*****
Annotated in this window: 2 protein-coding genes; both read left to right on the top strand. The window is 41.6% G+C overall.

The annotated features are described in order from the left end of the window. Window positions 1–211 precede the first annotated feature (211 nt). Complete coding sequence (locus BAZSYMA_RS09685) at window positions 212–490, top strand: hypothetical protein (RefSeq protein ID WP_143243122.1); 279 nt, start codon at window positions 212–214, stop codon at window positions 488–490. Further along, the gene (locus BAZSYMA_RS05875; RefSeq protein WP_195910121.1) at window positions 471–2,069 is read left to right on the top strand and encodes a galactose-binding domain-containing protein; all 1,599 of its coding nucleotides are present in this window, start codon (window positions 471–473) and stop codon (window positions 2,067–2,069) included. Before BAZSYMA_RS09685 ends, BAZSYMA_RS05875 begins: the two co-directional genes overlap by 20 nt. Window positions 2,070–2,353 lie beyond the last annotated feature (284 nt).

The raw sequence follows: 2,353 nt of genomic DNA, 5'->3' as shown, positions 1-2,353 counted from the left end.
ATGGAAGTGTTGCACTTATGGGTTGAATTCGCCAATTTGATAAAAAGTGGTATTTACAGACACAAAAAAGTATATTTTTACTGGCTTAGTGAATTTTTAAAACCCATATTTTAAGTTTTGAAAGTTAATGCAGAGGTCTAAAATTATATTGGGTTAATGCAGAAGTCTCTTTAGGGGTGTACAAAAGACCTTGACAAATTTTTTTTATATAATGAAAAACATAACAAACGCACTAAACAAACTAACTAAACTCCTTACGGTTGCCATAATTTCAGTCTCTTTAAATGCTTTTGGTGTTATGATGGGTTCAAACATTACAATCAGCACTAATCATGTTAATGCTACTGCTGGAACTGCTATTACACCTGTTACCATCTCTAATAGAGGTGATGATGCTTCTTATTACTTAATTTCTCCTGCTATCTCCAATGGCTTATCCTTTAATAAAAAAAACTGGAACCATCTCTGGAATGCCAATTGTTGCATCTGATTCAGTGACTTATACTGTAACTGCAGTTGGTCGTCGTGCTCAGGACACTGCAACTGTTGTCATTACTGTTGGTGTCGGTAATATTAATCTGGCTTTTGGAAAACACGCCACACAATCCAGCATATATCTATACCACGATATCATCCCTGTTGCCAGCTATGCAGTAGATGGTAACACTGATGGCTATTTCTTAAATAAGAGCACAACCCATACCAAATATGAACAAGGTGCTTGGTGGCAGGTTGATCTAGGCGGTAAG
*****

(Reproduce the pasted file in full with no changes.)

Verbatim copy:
Annotated in this window: 2 protein-coding genes; both read left to right on the top strand. The window is 41.6% G+C overall.

The annotated features are described in order from the left end of the window. Window positions 1–211 precede the first annotated feature (211 nt). Complete coding sequence (locus BAZSYMA_RS09685) at window positions 212–490, top strand: hypothetical protein (RefSeq protein ID WP_143243122.1); 279 nt, start codon at window positions 212–214, stop codon at window positions 488–490. Further along, the gene (locus BAZSYMA_RS05875; RefSeq protein WP_195910121.1) at window positions 471–2,069 is read left to right on the top strand and encodes a galactose-binding domain-containing protein; all 1,599 of its coding nucleotides are present in this window, start codon (window positions 471–473) and stop codon (window positions 2,067–2,069) included. Before BAZSYMA_RS09685 ends, BAZSYMA_RS05875 begins: the two co-directional genes overlap by 20 nt. Window positions 2,070–2,353 lie beyond the last annotated feature (284 nt).

The raw sequence follows: 2,353 nt of genomic DNA, 5'->3' as shown, positions 1-2,353 counted from the left end.
ATGGAAGTGTTGCACTTATGGGTTGAATTCGCCAATTTGATAAAAAGTGGTATTTACAGACACAAAAAAGTATATTTTTACTGGCTTAGTGAATTTTTAAAACCCATATTTTAAGTTTTGAAAGTTAATGCAGAGGTCTAAAATTATATTGGGTTAATGCAGAAGTCTCTTTAGGGGTGTACAAAAGACCTTGACAAATTTTTTTTATATAATGAAAAACATAACAAACGCACTAAACAAACTAACTAAACTCCTTACGGTTGCCATAATTTCAGTCTCTTTAAATGCTTTTGGTGTTATGATGGGTTCAAACATTACAATCAGCACTAATCATGTTAATGCTACTGCTGGAACTGCTATTACACCTGTTACCATCTCTAATAGAGGTGATGATGCTTCTTATTACTTAATTTCTCCTGCTATCTCCAATGGCTTATCCTTTAATAAAAAAAACTGGAACCATCTCTGGAATGCCAATTGTTGCATCTGATTCAGTGACTTATACTGTAACTGCAGTTGGTCGTCGTGCTCAGGACACTGCAACTGTTGTCATTACTGTTGGTGTCGGTAATATTAATCTGGCTTTTGGAAAACACGCCACACAATCCAGCATATATCTATACCACGATATCATCCCTGTTGCCAGCTATGCAGTAGATGGTAACACTGATGGCTATTTCTTAAATAAGAGCACAACCCATACCAAATATGAACAAGGTGCTTGGTGGCAGGTTGATCTAGGCGGTAAG